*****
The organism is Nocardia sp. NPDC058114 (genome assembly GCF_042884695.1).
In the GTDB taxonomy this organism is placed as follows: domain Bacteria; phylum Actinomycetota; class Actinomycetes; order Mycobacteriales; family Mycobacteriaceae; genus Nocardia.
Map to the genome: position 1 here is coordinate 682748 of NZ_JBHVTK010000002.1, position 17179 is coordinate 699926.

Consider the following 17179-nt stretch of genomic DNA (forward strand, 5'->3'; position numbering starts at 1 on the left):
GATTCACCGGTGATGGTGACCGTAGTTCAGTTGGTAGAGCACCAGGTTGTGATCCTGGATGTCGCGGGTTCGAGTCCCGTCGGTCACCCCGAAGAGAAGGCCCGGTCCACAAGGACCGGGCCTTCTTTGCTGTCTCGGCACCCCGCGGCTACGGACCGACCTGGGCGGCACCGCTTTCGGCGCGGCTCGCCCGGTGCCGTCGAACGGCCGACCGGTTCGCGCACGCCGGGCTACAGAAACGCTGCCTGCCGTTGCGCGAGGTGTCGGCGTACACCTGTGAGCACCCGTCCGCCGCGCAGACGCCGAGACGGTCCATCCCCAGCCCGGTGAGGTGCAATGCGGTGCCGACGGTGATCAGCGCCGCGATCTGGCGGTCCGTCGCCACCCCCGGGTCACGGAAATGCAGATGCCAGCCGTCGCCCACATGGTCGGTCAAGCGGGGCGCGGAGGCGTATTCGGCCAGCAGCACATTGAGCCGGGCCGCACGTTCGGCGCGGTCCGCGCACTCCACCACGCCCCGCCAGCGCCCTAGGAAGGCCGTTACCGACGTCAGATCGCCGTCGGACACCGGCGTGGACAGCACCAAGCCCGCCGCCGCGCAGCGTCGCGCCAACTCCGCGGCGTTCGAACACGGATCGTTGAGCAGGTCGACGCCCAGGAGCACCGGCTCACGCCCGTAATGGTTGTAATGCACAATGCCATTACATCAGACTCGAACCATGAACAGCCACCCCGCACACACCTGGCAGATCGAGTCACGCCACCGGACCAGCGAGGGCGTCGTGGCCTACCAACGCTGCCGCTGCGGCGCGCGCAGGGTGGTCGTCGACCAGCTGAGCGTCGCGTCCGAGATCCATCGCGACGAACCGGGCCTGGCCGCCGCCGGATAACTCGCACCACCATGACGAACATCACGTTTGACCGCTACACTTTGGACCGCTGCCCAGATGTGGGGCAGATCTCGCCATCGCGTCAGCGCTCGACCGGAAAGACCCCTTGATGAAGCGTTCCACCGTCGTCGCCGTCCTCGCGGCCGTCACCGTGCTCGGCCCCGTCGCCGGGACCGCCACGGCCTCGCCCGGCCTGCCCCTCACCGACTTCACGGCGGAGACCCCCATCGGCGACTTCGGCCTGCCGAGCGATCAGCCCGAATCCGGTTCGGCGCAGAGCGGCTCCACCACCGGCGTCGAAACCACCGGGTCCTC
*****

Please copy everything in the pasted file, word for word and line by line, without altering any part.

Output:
The organism is Nocardia sp. NPDC058114 (genome assembly GCF_042884695.1).
In the GTDB taxonomy this organism is placed as follows: domain Bacteria; phylum Actinomycetota; class Actinomycetes; order Mycobacteriales; family Mycobacteriaceae; genus Nocardia.
Map to the genome: position 1 here is coordinate 682748 of NZ_JBHVTK010000002.1, position 17179 is coordinate 699926.

Consider the following 17179-nt stretch of genomic DNA (forward strand, 5'->3'; position numbering starts at 1 on the left):
GATTCACCGGTGATGGTGACCGTAGTTCAGTTGGTAGAGCACCAGGTTGTGATCCTGGATGTCGCGGGTTCGAGTCCCGTCGGTCACCCCGAAGAGAAGGCCCGGTCCACAAGGACCGGGCCTTCTTTGCTGTCTCGGCACCCCGCGGCTACGGACCGACCTGGGCGGCACCGCTTTCGGCGCGGCTCGCCCGGTGCCGTCGAACGGCCGACCGGTTCGCGCACGCCGGGCTACAGAAACGCTGCCTGCCGTTGCGCGAGGTGTCGGCGTACACCTGTGAGCACCCGTCCGCCGCGCAGACGCCGAGACGGTCCATCCCCAGCCCGGTGAGGTGCAATGCGGTGCCGACGGTGATCAGCGCCGCGATCTGGCGGTCCGTCGCCACCCCCGGGTCACGGAAATGCAGATGCCAGCCGTCGCCCACATGGTCGGTCAAGCGGGGCGCGGAGGCGTATTCGGCCAGCAGCACATTGAGCCGGGCCGCACGTTCGGCGCGGTCCGCGCACTCCACCACGCCCCGCCAGCGCCCTAGGAAGGCCGTTACCGACGTCAGATCGCCGTCGGACACCGGCGTGGACAGCACCAAGCCCGCCGCCGCGCAGCGTCGCGCCAACTCCGCGGCGTTCGAACACGGATCGTTGAGCAGGTCGACGCCCAGGAGCACCGGCTCACGCCCGTAATGGTTGTAATGCACAATGCCATTACATCAGACTCGAACCATGAACAGCCACCCCGCACACACCTGGCAGATCGAGTCACGCCACCGGACCAGCGAGGGCGTCGTGGCCTACCAACGCTGCCGCTGCGGCGCGCGCAGGGTGGTCGTCGACCAGCTGAGCGTCGCGTCCGAGATCCATCGCGACGAACCGGGCCTGGCCGCCGCCGGATAACTCGCACCACCATGACGAACATCACGTTTGACCGCTACACTTTGGACCGCTGCCCAGATGTGGGGCAGATCTCGCCATCGCGTCAGCGCTCGACCGGAAAGACCCCTTGATGAAGCGTTCCACCGTCGTCGCCGTCCTCGCGGCCGTCACCGTGCTCGGCCCCGTCGCCGGGACCGCCACGGCCTCGCCCGGCCTGCCCCTCACCGACTTCACGGCGGAGACCCCCATCGGCGACTTCGGCCTGCCGAGCGATCAGCCCGAATCCGGTTCGGCGCAGAGCGGCTCCACCACCGGCGTCGAAACCACCGGGTCCTC